What did we learn this week?
NBC/Comcast will continue to broadcast the Olympics through 2020.
On Tuesday, the IOC entertained final presentations and bids and the Peacock won over ESPN/ABC and Fox. I have mixed feelings about this.
On the one hand, I detest NBC coverage of the Olympics with an all-consuming hatred. I find it to be mind-numbing jingoistic crap, even shallower and dumber than cable TV news. I think their mode of broadcasting the games should be blown up and rebuilt from the ground up, to treat it as an actual SPORTS EVENT, and I thought ESPN offered the best chance at that. Note that FIFA turned down an extra $5 million bid from NBC for the last World Cup in favor of one from ESPN, and the latter has taken its soccer responsibilities seriously.
On the other hand, Dick Ebersol, the Nero who fiddled while NBC burned, is now out the door. Comcast has committed to showing all events live on some platform, over Ebersol’s objections. There may be hope yet that I can turn on the tube and see live Olympic track coverage without getting a hotel room in Canada for the week.
A non-Olympic benefit to NBC retaining the Olympics is that Universal Sports TV and its companion website will likely survive. Its webcasts of the Diamond League and major IAAF events are the best meet coverage a U.S. fan is going to get. Maybe Comcast will work at getting the TV channel onto more cable providers too.
Various observers have noted the strength of NBC’s final presentation and its long relationship with the IOC as major factors. These are all good things to have in your pocket, but let’s not be foolish. NBC offered up half again as much money as the next highest bidder, and that’s all that really mattered.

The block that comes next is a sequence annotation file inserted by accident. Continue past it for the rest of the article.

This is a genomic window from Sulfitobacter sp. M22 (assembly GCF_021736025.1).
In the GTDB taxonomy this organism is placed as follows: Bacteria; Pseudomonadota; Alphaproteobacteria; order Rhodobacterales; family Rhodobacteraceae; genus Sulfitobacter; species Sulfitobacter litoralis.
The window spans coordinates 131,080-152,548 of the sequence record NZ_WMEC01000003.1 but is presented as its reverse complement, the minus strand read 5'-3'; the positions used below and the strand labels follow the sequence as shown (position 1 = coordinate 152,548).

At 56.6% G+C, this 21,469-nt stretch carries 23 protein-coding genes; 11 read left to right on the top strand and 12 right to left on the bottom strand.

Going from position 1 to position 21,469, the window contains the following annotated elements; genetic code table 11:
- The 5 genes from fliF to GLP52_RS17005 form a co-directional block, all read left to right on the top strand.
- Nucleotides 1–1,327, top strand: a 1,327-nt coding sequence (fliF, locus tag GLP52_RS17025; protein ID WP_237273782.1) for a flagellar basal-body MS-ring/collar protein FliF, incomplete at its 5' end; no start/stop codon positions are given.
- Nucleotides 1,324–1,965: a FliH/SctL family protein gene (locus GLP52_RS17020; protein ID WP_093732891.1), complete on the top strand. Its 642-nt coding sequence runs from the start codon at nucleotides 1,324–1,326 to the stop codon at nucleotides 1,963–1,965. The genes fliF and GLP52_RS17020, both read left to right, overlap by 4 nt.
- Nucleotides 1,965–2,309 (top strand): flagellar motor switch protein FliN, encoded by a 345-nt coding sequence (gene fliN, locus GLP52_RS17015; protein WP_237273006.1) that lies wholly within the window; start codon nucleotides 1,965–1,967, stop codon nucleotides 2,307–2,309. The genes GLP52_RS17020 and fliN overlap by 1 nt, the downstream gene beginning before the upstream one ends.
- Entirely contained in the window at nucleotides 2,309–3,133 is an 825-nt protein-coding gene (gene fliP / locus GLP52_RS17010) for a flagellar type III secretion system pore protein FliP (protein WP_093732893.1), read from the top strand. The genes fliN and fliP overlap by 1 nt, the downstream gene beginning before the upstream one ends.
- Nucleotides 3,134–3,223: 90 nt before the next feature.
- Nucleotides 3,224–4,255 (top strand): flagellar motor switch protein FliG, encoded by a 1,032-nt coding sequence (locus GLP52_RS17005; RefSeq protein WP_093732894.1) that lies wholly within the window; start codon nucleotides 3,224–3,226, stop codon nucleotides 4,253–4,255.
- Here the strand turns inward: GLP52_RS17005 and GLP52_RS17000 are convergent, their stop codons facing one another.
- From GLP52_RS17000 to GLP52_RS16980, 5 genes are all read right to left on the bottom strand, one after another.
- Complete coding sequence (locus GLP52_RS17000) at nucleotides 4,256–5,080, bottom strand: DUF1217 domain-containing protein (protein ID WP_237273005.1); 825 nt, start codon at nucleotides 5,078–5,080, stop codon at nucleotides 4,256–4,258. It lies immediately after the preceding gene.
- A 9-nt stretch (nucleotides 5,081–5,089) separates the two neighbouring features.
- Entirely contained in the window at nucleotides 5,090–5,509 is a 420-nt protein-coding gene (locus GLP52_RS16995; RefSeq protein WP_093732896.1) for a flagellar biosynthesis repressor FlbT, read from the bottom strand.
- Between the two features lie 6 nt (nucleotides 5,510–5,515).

Winning a track meet is like winning a golf tournament.
In that when teams of somewhat equal ability are matched up, the one that wins is the one that makes the fewest mistakes. It’s nearly impossible to go four rounds without some major screw-ups, and it’s nearly impossible to get through 21 events without them either.
At this week’s NCAA Championships, Texas A&M had errors and underperformances, but less so than the other top teams. The Aggie women suffered from Jeneba Tarmoh’s false start in the 100, and the men’s quarter-milers had their weakest outing of the year. But that’s about it.
Florida State’s men did very well with one exception, that being distance runner Ciaran O’Lionaird. Expected to score in both the 10k and 5k, he didn’t in either race, and even one single point from him or fellow 10k qualifier Mike Fout would have been enough to share the title.
Florida’s men had two big bombs, with Jeff Demps not qualifying to the 100 meter final and the 4×100 dropping the baton. What kind of odds could you have gotten before the meet that Demps wouldn’t score at all? The Gators got a big lift from quarter-miler Tony McQuay, who ran much better than expected and earned second place, but it wasn’t enough to make up for those two mistakes.